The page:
Quarterfinals - Lee Curtis vs Andrew Wolf

Posted in Event Coverage

By Kurtis "Fat Man" Hahn

Andrew won the roll and chose to play first. He wasted no time tossing his hand away and going to six cards. Wolf's six-card hand had only two Islands, and with Prophetic Bolt and other multi-colored spells in his hand, he opts to try five. His five-card hand has Battlefield Forge, Mountain and Coastal Tower for lands with Skizzik and Meddling Mage. "That's a good five-card hand," Wolf said, and started the spells with a turn-two Meddling Mage naming "Blurred Mongoose."

Curtis is playing a G/R/u deck with Skyfolk, Blurred Mongoose, and other fast, efficient creatures modified from the earlier season "Liquid Tempo" deck that was only green and blue. Andrew Wolf is playing a R/W/U aggressive deck with bears of its own along with Lightning Angel and Skizzik.

Wolf makes his fifth land drop on time, but sits with only one card in hand. Meddling Mage meets a Fire, and last turn's cast, Galina's Knight gets in for two. Curtis passes the turn, opting to leave his Bobcat home forcing Wolf to leave his pro-red Knight back the following turn.

Curtis as missed several land drops, and the players just draw and say go for several turns, neither wanting to open himself up to the other's tempo cards. Curtis breaks the silence, casting a Mystic Snake at the end of Wolf's turn with no spell on the stack. Wolf makes short work of the Snake, Raging it during combat. Curtis finally attacks with the Bobcat, and casts a Skyfolk and a Blurred Mongoose with his four land. Wolf is poised to make a move, and does with a Flametongue Kavu killing the flying Elf. Wolf now has an FTK and a Galina's Knight to Curtis' Mongoose and Bobcat. In the next turn they trade all of their guys, and Lee Curtis ends up with a 2/1 black creature and summons another Bobcat.

Wolf has three cards, all beefy creatures and chooses the Lightning Angel because it doesn't tap to attack. Curtis swings in with both of the 2/1s and Wolf blocks the token which Curtis finishes off with an Urza's Rage. Curtis has a handful of defense with three of his four cards being Rushing River and a pair of Mystic Snakes. Wolf shows more offense, casting a Skizzik and attacking Curtis to 6. Skizzik comes through again, and after blocking with two 2/1s, Wolf assigns three to his opponent and finishes with a Rage to the dome.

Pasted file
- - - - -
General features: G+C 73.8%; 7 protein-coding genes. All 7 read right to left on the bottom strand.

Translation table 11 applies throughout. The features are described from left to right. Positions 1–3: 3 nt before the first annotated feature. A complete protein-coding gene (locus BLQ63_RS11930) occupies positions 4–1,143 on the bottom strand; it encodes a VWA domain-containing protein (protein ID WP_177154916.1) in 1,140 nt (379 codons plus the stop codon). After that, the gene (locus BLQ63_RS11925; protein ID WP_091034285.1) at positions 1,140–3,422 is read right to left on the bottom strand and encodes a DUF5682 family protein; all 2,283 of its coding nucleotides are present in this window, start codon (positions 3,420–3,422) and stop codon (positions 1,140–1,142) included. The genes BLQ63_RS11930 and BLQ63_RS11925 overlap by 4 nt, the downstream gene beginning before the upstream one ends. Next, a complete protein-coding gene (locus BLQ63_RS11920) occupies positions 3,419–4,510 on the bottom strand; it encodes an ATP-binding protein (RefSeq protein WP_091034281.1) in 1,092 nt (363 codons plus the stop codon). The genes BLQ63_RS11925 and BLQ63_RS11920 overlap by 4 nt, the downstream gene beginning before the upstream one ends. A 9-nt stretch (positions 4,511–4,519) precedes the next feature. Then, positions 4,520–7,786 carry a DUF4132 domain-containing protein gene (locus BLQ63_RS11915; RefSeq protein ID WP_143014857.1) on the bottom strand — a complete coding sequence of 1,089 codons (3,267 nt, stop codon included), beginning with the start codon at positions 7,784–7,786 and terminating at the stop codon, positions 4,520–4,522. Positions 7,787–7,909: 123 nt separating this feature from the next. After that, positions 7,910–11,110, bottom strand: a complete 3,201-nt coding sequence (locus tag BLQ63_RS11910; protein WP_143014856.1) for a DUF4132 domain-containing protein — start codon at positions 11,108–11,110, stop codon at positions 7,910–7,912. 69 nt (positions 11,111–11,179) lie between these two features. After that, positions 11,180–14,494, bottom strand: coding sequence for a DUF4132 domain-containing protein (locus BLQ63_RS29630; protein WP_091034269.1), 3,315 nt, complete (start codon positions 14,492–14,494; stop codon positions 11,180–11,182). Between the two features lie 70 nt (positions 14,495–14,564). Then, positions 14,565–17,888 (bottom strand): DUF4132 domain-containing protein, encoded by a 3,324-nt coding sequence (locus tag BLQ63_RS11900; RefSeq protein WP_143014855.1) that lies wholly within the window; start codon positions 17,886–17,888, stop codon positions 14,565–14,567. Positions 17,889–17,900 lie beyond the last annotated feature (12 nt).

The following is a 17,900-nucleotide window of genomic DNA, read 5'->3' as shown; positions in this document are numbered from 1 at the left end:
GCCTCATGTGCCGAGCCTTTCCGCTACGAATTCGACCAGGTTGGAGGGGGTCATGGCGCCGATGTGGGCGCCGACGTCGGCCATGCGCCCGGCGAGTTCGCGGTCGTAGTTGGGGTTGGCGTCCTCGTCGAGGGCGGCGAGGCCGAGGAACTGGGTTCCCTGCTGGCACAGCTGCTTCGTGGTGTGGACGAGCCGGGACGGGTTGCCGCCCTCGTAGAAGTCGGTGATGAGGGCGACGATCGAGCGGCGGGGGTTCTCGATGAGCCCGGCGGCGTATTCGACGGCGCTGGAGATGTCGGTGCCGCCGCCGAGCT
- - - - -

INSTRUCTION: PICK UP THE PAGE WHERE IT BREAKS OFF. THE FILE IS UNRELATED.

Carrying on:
Wolf 1, Curtis 0

This match being an offensive slugfest, Curtis chooses to play, hoping to get the jump on Andrew Wolf with an early Skyfolk or Mongoose. Both players appear to have slow draws this game, but Wolf has a potent card in this matchup; Lashknife Barrier. Curtis draws a Blurred Mongoose and puts it into play on turn two and it hits for two and Wolf's own guy, Galina's Knight decides not to get involved. Wolf drops the turn-three Lashknife Barrier, with a "Lashknife Barrier be good," from Andrew Wolf.

After turn five, the board has Curtis with a Mongoose and Bobcat with Wolf a Galina's Knight and Lashknife Barrier after a Lightning Angel from Wolf was countered by Curtis' Gainsay.

Curtis looks to go on the offensive with a kicked Kavu Titan, but Wolf has a Jilt ready, killing the Bobcat, leaving a black shadow of itself in place. On Wolf's turn he makes the most of his tempo and kicks a Skizzik to which Lee Curtis replies, "At least I qualified for Pro Tour!" getting laughs from the crowd. "This deck is bad," continued Curtis, "I prefer counterspells." Wolf is openly pleased with the way the match is going in his favor, as he should...he's holding a Ghitu Fire with his opponent at six. Wolf takes his turn, double-checks life totals, and tips his Fire.

Andrew Wolf moves on to the semi-finals of GP-Minneapolis facing Brian Davis playing Adrian Sullivan's Domain deck. Wolf likes his chances in this match seeing Sullivan's deck as too slow with Brian Davis forced to hurry his threats on to the table. Discussing this with Adrian, Sullivan says that while Wolf can Urza's Rage the Sunscape Familiar, it is imperative that he has to, making the Wall itself a threat to Wolf's beatdown strategy. "Andy Wolf has no maindeck answer to Collective Restraint, and should Brian [Davis] find one, [Andrew Wolf} is screwed. The only way Brian Davis can lose the first game is mana-screw or mana-flood."

The Davis and Wolf corners feel differently about the way this matchup will go, but one thing is for sure; these guys are both very capable with the decks they have in their hands and this should be an excellent match to watch and see who's predictions are right.

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